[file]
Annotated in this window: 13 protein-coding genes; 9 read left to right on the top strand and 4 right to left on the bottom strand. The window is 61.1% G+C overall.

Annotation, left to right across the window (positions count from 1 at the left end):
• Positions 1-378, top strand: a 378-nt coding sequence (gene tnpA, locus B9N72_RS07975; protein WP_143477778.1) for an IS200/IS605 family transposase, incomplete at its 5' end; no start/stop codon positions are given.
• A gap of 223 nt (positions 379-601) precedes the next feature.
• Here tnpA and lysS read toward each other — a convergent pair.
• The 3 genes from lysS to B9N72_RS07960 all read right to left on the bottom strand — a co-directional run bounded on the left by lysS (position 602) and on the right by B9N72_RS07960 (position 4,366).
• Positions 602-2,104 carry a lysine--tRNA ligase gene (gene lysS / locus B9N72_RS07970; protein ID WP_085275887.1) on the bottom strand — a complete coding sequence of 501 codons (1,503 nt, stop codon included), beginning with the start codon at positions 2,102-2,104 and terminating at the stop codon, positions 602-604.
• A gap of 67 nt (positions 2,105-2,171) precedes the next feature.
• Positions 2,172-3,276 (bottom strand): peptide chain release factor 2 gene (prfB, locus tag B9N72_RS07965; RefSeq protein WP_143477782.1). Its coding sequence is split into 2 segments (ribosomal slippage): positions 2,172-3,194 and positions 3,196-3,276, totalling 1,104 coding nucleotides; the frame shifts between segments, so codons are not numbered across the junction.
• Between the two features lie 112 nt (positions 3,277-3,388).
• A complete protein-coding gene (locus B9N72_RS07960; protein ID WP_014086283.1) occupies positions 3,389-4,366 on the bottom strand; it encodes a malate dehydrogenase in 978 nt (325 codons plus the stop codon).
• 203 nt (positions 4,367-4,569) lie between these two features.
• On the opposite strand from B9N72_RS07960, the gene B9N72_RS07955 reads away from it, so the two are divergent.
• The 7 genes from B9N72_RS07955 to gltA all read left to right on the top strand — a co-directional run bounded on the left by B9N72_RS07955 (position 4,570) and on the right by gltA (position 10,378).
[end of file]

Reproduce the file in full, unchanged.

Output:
Annotated in this window: 13 protein-coding genes; 9 read left to right on the top strand and 4 right to left on the bottom strand. The window is 61.1% G+C overall.

Annotation, left to right across the window (positions count from 1 at the left end):
• Positions 1-378, top strand: a 378-nt coding sequence (gene tnpA, locus B9N72_RS07975; protein WP_143477778.1) for an IS200/IS605 family transposase, incomplete at its 5' end; no start/stop codon positions are given.
• A gap of 223 nt (positions 379-601) precedes the next feature.
• Here tnpA and lysS read toward each other — a convergent pair.
• The 3 genes from lysS to B9N72_RS07960 all read right to left on the bottom strand — a co-directional run bounded on the left by lysS (position 602) and on the right by B9N72_RS07960 (position 4,366).
• Positions 602-2,104 carry a lysine--tRNA ligase gene (gene lysS / locus B9N72_RS07970; protein ID WP_085275887.1) on the bottom strand — a complete coding sequence of 501 codons (1,503 nt, stop codon included), beginning with the start codon at positions 2,102-2,104 and terminating at the stop codon, positions 602-604.
• A gap of 67 nt (positions 2,105-2,171) precedes the next feature.
• Positions 2,172-3,276 (bottom strand): peptide chain release factor 2 gene (prfB, locus tag B9N72_RS07965; RefSeq protein WP_143477782.1). Its coding sequence is split into 2 segments (ribosomal slippage): positions 2,172-3,194 and positions 3,196-3,276, totalling 1,104 coding nucleotides; the frame shifts between segments, so codons are not numbered across the junction.
• Between the two features lie 112 nt (positions 3,277-3,388).
• A complete protein-coding gene (locus B9N72_RS07960; protein ID WP_014086283.1) occupies positions 3,389-4,366 on the bottom strand; it encodes a malate dehydrogenase in 978 nt (325 codons plus the stop codon).
• 203 nt (positions 4,367-4,569) lie between these two features.
• On the opposite strand from B9N72_RS07960, the gene B9N72_RS07955 reads away from it, so the two are divergent.
• The 7 genes from B9N72_RS07955 to gltA all read left to right on the top strand — a co-directional run bounded on the left by B9N72_RS07955 (position 4,570) and on the right by gltA (position 10,378).